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Temperature measurement

The measurement of kiln temperature is of great importance. Usually one or more of four possible methods are used.

The potter can look through the spy hole and assess the colour of the interior of the kiln. This facility in judgement is much to be envied and really only comes with long years of experience. As a guide to this method, the following table may be useful:


Threshold of visible red 475°C
Lowest visible red to dark red 475 - 650°C
Dark red to cherry red 650 - 750°C
Cherry red to bright cherry red 750 - 800°C
Bright cherry red to orange 800 - 900°C
Orange to yellow 900-1100°C
Yellow to light yellow 1100-1300°C
Light yellow to white 1300-1550°C
White to dazzling white 1550°C and higher


Segar cones may by purchased from most stockists of ceramic supplies. They are small clay pyramids designed to melt at predetermined temperatures. A number is cast into the side of each cone indicating the temperature that it will bend to its "end point". Usually three different cones are placed, at an angle from the vertical, in a lump of clay and placed in a convenient position in the kiln. The temperature at any one time can be estimated by looking through the sight hole and observing which cones have started to bend and melt. At any one time, the kiln temperature will be higher than the bent cone but lower than ones still standing.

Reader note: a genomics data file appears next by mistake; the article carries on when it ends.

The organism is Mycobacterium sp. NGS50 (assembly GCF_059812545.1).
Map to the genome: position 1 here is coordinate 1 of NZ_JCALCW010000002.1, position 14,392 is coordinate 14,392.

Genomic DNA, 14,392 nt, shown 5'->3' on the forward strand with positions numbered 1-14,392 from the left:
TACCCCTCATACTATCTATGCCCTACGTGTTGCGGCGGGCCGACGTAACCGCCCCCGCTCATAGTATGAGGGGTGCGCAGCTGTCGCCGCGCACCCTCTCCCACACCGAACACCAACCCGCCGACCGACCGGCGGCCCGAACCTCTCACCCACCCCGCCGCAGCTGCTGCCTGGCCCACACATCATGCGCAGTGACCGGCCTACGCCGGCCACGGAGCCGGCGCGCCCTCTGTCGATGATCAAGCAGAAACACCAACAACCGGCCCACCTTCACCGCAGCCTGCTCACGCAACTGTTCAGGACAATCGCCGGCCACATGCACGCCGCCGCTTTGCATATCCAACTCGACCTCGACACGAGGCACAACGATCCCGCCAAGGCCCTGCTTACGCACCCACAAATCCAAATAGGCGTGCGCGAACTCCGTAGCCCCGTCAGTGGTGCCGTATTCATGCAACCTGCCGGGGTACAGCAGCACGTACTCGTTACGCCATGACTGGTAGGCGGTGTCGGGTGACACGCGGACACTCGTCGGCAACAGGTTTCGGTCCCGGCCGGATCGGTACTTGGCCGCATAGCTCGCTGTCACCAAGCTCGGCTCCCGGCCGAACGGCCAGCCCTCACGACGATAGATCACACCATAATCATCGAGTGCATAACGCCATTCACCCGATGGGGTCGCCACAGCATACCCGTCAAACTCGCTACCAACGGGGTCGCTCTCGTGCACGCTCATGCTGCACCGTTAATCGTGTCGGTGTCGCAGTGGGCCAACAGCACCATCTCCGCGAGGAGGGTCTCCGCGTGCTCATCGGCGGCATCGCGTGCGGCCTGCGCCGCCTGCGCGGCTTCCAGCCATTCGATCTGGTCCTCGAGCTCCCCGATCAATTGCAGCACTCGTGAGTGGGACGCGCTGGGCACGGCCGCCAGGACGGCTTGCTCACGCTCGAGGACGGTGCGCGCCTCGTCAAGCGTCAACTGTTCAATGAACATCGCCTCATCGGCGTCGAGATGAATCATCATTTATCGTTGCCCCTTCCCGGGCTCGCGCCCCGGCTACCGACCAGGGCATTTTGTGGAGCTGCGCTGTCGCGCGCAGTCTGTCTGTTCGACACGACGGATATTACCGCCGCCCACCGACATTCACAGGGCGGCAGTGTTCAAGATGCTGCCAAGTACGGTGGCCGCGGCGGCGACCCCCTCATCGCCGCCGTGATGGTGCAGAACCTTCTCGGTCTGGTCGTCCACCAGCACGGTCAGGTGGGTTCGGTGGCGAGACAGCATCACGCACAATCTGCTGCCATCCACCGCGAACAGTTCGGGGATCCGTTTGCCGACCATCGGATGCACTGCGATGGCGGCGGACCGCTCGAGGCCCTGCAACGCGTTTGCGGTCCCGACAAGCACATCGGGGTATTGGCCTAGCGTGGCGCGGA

Cones should be set in a piece of clay at an angle of approximately 8° from the vertical.

012 840oC 1 1125
011 875 2 1135
010 890 3 1145
09 930 4 1165
08 945 5 1180
07 975 6 1190
06 1005 7 1210
05 1030 8 1225
04 1050 9 1250
03 1080 10 1260
02 1095 11 1285
01 1110 12 1310
    13 1350
    14 1390